You're likely to start by seeing your primary care doctor. In some cases when you call to set up an appointment, you may be referred immediately to a skin disease specialist (dermatologist) or to an allergy specialist.
What you can do
Here are some tips to help you get ready for your appointment.
- List your signs and symptoms, when they occurred and how long they lasted.
- List any medications you're taking, including vitamins, herbs and supplements. Even better, take the original bottles and a list of the doses and directions.
- List questions to ask your doctor.
For hives and angioedema, questions you may want to ask include:
- What is likely causing my symptoms?
- Do I need any tests to confirm the diagnosis?
- What are other possible causes for my symptoms?
- Is my condition likely temporary or chronic?
- What is the best course of action?
- What are the alternatives to the primary approach that you're suggesting?
- Do I need prescription medication, or can I use over-the-counter medications to treat the condition?
- What results can I expect?
- Can I wait to see if the condition goes away on its own?
What to expect from your doctor
Your doctor is likely to ask you a number of questions, such as:
- When did you first begin experiencing symptoms?
- What did your skin reaction look like when it first appeared?
- Have your symptoms changed over time?
- Have you noticed anything that makes your symptoms worse or better?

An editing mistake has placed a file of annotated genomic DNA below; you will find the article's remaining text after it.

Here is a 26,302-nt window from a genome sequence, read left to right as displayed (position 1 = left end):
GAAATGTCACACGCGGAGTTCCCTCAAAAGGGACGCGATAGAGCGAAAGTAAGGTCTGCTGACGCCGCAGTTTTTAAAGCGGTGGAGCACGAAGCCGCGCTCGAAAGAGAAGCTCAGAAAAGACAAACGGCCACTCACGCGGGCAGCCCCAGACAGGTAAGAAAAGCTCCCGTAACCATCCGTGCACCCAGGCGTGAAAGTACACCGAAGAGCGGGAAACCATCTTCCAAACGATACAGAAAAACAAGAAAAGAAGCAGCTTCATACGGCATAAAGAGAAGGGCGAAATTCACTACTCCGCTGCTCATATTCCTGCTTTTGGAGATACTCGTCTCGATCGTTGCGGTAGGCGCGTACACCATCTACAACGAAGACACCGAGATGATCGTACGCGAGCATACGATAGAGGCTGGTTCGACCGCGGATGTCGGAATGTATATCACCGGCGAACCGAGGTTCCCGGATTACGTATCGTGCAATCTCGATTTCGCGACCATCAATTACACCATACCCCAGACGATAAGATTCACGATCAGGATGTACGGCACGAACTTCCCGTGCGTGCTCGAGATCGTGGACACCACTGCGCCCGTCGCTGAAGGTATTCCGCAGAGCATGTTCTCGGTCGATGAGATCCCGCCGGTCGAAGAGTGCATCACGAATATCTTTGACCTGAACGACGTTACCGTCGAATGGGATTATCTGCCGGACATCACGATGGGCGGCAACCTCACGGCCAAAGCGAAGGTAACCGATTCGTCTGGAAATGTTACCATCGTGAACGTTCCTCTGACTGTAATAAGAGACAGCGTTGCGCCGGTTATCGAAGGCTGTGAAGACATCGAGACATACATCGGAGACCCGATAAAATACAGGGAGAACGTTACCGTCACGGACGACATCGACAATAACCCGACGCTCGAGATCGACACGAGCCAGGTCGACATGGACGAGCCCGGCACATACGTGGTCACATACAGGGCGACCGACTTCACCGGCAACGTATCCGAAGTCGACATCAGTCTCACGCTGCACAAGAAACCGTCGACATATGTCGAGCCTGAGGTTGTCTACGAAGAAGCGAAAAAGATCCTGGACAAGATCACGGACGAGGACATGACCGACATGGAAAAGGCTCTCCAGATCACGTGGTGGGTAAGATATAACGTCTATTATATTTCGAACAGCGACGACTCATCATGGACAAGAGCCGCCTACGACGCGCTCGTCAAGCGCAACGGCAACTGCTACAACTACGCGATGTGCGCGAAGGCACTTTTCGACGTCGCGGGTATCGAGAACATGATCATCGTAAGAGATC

- Do your skin lesions mainly itch, or do they burn or sting?
- Do your skin lesions go away completely without leaving a bruise or a mark?
- Do you have any known allergies?
- Have you ever had a similar skin reaction before?
- Have you tried a new food for the first time, changed laundry products or adopted a new pet?
- What prescriptions, over-the-counter medications and supplements are you taking?
- Have you started taking any new medications or started a new course of a medication you've taken before?
- Has your overall health changed recently? Have you had any fevers or lost weight?
- Has anyone else in your family ever had this kind of skin reaction? Do other family members have any known allergies?
- What at-home treatments have you used?
Nov. 09, 2016
- Habif TP. Urticaria, angioedema, and pruritus. In: Clinical Dermatology. 6th ed. Philadelphia, Pa.: Elsevier; 2016. www.clinicalkey.com. Accessed Sept. 10, 2016.
- Hives (urticaria). American College of Allergy, Asthma, and Immunology. http://acaai.org/allergies/types/skin-allergies/hives-urticaria. Accessed Sept. 10, 2016.
- Ferri FF. Urticaria. In: Ferri's Clinical Advisor 2017. Philadelphia, Pa.: Elsevier; 2017. https://www.clinicalkey.com. Accessed Sept. 10, 2016.
- Bingham CO. New onset urticaria. http://www.uptodate.com/home. Accessed Sept. 10, 2016.
- Zuraw B, et al. An overview of angioedema: Clinical features, diagnosis, and management. http://www.uptodate.com/home. Accessed Sept. 10, 2016.